His mother dead, PS lives in Sydney with working-class Aunt Lila and Uncle George. When he's six or eight, his posh Aunt Vanessa descends from England. Named a co-guardian by PS's feckless,...
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His mother dead, PS lives in Sydney with working-class Aunt Lila and Uncle George. When he's six or eight, his posh Aunt Vanessa descends from England. Named a co-guardian by PS's feckless, absent father, she asserts her rights and convinces Lila to have PS live with her weekdays. PS is happy at Lila's, playing with children, running about, speaking up. At Vanessa's, there's a regimen of private school, round vowels, piano and riding lessons, and lonely indoor play with fancy toys. He's miserable and when he objects, she sues for complete custody. Will anyone listen to him? And will he take on Vanessa's challenges to find out who he is and to love someone?Written by
One of three major film and television collaborations of actress Robyn Nevin and director Carl Schultz. The productions are the feature films 'Goodbye Paradise'' (1983) and 'Careful, He Might Hear You' (1983) and two episodes of the television mini-series 'The Dismissal' (1983). See more »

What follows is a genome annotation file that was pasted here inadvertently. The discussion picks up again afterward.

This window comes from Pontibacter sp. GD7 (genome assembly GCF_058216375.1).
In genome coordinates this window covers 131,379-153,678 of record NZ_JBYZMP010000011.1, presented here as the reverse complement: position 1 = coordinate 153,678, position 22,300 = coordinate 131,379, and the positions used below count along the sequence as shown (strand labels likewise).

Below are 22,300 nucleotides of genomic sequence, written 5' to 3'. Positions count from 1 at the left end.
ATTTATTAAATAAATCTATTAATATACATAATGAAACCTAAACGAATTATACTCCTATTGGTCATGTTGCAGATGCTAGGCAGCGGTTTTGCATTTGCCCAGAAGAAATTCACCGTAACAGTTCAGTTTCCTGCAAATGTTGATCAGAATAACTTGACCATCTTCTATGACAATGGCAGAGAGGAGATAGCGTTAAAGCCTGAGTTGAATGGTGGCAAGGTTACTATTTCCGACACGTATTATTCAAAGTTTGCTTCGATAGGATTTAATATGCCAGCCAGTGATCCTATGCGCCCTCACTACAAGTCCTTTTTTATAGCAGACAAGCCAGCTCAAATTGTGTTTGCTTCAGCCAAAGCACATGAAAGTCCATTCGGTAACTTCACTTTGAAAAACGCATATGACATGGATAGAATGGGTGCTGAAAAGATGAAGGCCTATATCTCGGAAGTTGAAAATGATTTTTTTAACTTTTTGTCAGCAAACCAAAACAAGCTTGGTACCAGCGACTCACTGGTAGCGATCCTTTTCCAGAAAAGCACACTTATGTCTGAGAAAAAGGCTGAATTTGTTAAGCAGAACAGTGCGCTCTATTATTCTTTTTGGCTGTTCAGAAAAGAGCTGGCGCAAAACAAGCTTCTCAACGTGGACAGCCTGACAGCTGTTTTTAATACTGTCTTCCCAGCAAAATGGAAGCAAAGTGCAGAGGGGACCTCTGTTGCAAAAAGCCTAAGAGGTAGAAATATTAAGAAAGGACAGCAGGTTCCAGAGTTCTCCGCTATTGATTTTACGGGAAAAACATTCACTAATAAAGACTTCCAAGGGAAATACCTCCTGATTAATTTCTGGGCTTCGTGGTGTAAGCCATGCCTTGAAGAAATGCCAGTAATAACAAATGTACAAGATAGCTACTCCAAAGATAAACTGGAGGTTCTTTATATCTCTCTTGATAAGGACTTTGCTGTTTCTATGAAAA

Two estranged sisters vie for custody of their preteen nephew, not always considering his feelings, in this compelling Australian drama from 'Travelling North' director Carl Schultz. As per the title, the film pivots around what everyone says about the boy behind his back, and the film is blessed by a deliciously complex sound design in which background discussions overlap with whatever the boy is doing. Nicholas Gledhill is very well cast as the protagonist with an expressive face that tells all as he listens to the adults converse, extrapolating what he can. John Seale does a great job shooting Gledhill in intentionally intrusive close-ups and with several gliding shots throughout, 'Careful He Might Hear You' is an incredibly good- looking film. If the movie does not totally work, it is due to becoming too sentimental for its own good, especially towards the end. Wendy Hughes (as the wealthier aunt) could have also benefited for some more characterisation as she comes off a little too much like an evil stepmother. Generally speaking though, this is a captivating look at two sisters with opposite approaches to life both trying to parent properly in wildly different ways and how the boy learns to finally assert himself when things do not go the way he wants. In other words, it is just as much a tale of growing up as it is a story of sibling rivalry regarding custody of him.
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